Established in 1963, the Auxiliary has donated more than $500,000 to purchase life-saving equipment for the hospital. To date, equipment purchases offset by Auxiliary donations include the Emergency Department’s Ultrasound machine, the Automated Breast Ultrasound machine which allows early detection of breast cancer in women with dense breast tissue, and a mini Immunoassay Analyzer, which increased the hospital’s ability to diagnose and treat bacterial infections.
Auxiliary President Judy Fratella said the group is continually working toward its next contribution to the hospital. “We have monthly business meetings and boutique workshops – all held at the hospital’s Birch Street Annex, located on the corner of Grandview and Birch streets. We welcome new members, so anyone interested in coming to one of our meetings and seeing what we are about is invited to do so.”
The Auxiliary meets the third Wednesday of each month at 10 a.m. at the hospital’s Birch Street Annex, located on the northeast corner of Birch and Grandview, just across the street from the Jill Kinmont Boothe School.
Fratella said the Auxiliary is already looking forward to its next Christmas Boutique, which for the first time in many years will have a new home – the Board of Directors Room at the Birch Street Annex. “We have so many things planned and moving to the Board Room, well, that will give us so much more room for craft displays,” Fratellla said. “Hopefully that space will equate to more sales so we can continue to help the hospital with these needed equipment purchases.
For more information about the Northern Inyo Hospital Auxiliary, call Judy Fratella at (760) 873-4059.
Caption: NIH Emergency Department physicians, Drs. Doris Lin and Jennie Walker are shown with the Flexible Video Endoscope recently donated to the Emergency Department by the Northern Inyo Hospital Auxiliary, represented here by Auxiliary President Judy Fratella, Treasurer Sharon Moore and Historian Betty Anziano. Photo by Barbara Laughon/Northern Inyo Healthcare District.
Tragic news announced by Bishop Police department.
Posted by Seth Conners
According to a press release from Bishop PD, On Sunday, February 26, 2017 at approximately 0807 hours, the Bishop Police Department received a 911 call from a business located on the 1100 block of N. Main Street, reporting a female inside a vehicle, who appeared to be in distress.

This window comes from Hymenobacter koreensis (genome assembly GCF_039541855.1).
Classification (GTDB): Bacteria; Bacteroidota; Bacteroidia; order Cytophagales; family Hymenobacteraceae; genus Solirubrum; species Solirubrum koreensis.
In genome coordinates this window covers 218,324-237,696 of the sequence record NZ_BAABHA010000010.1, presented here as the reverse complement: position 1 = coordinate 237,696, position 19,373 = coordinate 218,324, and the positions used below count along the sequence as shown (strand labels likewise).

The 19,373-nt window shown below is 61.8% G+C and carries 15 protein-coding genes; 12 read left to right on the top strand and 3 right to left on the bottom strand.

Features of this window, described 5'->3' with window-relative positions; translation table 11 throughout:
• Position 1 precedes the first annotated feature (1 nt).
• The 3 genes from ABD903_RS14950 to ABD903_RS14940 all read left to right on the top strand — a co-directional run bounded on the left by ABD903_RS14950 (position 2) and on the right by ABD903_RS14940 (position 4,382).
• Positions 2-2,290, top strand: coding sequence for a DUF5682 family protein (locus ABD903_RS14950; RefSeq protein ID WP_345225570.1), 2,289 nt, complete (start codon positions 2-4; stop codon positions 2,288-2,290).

Units from the Bishop Police Department, the Inyo County Sheriff’s Department and Symon’s Ambulance Services arrived a short time later and life saving measures were initiated. The female, a 38 year old and new to the Bishop area, was transported to Northern Inyo Hospital, where she was pronounced deceased.
There was no evidence of foul play but rather a suicide.
The Bishop Police Department investigation is continuing. Anyone with information is encouraged to contact us at (760) 873-5866.
Mummies and your heart health
Posted by Seth Conners
According to a press release from Barbara Laughon at NIHD, cardiologist Christopher Rowan, MD, will be the guest speaker at this week’s Healthy Lifestyle Talk, presented by Northern Inyo Healthcare District in partnership with Renown Health of Reno, Nevada.
The talk is scheduled for Thursday, Feb. 16, 6:30 p.m. at NIHD’s Birch Street Annex, 2957 Birch St., Bishop. Dr. Rowan’s topic will be “4,000 years of Cardiovascular Disease: How the study of mummies has change the way we think about our health.”
During his vacation weeks, Dr. Rowan is part of the Horus research team that travels around the world studying heart disease in mummies. To date the team has examined mummies in South America, Egypt, Europe, Greenland and Alaska, and is planning additional research trips to Italy and Chile this year.
Dr. Rowan specializes in Clinical Cardiology and is board-certified in Echocardiography. As part of Renown Health’s Institute for Heart and Vascular Health, he sees patients in Bishop at Dr. Nickoline Hathaway’s office on the NIHD campus.
The NIHD Healthy Lifestyle Talks are free and open to the public.
NIHD, BUHS DEVELOPING PARTNERSHIP FOR STUDENT HEALTH
By Seth Conners
According to Barbara Laughon at NIHD, a budding partnership between Northern Inyo Healthcare District and Bishop Union High School that could give students access to on-campus healthcare took center stage at Wednesday evening’s NIHD’s Board of Directors meeting.
An unexpected offering of thanks from BUHS Football Coach Arnie Palu set the tone for the evening. Speaking during the public comment session of the meeting, Palu offered thanks to the healthcare district and specifically Orthopedic doctors Mark Robinson and Richard Meredick, who for the past several seasons volunteered their time to serve as the team’s sideline doctors during home games.
“This is one of those services that we’ve had for so long that we get a bit complacent about how fortunate we are to have it,” Palu said. “But when we go to other schools and don’t have a sideline doctor, then we realize how great we have it here, so from all of us at Bronco Football, we publicly want to thank Drs. Robinson and Meredick and the District for their support.”